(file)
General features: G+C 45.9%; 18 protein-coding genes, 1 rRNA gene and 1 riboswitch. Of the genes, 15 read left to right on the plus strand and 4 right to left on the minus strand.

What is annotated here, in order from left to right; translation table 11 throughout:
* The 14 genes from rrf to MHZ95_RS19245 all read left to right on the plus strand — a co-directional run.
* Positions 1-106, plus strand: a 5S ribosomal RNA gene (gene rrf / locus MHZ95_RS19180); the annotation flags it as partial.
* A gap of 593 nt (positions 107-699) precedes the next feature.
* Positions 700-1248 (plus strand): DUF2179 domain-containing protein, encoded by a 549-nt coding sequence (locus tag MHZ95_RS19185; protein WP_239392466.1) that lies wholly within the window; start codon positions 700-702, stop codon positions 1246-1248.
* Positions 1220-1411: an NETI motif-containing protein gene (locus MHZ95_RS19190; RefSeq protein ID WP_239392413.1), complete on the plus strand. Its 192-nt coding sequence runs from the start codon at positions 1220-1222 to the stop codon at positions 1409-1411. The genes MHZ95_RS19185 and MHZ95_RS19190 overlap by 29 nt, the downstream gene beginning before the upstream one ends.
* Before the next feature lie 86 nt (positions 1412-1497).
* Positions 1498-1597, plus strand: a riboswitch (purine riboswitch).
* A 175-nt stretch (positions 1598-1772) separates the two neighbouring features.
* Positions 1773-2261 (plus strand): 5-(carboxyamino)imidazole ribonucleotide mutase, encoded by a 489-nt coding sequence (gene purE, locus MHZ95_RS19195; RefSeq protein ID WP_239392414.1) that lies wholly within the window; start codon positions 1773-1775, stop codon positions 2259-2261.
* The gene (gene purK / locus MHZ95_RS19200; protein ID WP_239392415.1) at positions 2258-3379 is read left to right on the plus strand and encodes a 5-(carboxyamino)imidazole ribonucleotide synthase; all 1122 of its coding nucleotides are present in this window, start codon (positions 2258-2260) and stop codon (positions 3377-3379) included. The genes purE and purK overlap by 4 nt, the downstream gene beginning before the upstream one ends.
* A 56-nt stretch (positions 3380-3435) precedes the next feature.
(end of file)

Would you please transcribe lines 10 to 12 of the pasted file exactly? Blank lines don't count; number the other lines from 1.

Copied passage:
* A 175-nt stretch (positions 1598-1772) separates the two neighbouring features.
* Positions 1773-2261 (plus strand): 5-(carboxyamino)imidazole ribonucleotide mutase, encoded by a 489-nt coding sequence (gene purE, locus MHZ95_RS19195; RefSeq protein ID WP_239392414.1) that lies wholly within the window; start codon positions 1773-1775, stop codon positions 2259-2261.
* The gene (gene purK / locus MHZ95_RS19200; protein ID WP_239392415.1) at positions 2258-3379 is read left to right on the plus strand and encodes a 5-(carboxyamino)imidazole ribonucleotide synthase; all 1122 of its coding nucleotides are present in this window, start codon (positions 2258-2260) and stop codon (positions 3377-3379) included. The genes purE and purK overlap by 4 nt, the downstream gene beginning before the upstream one ends.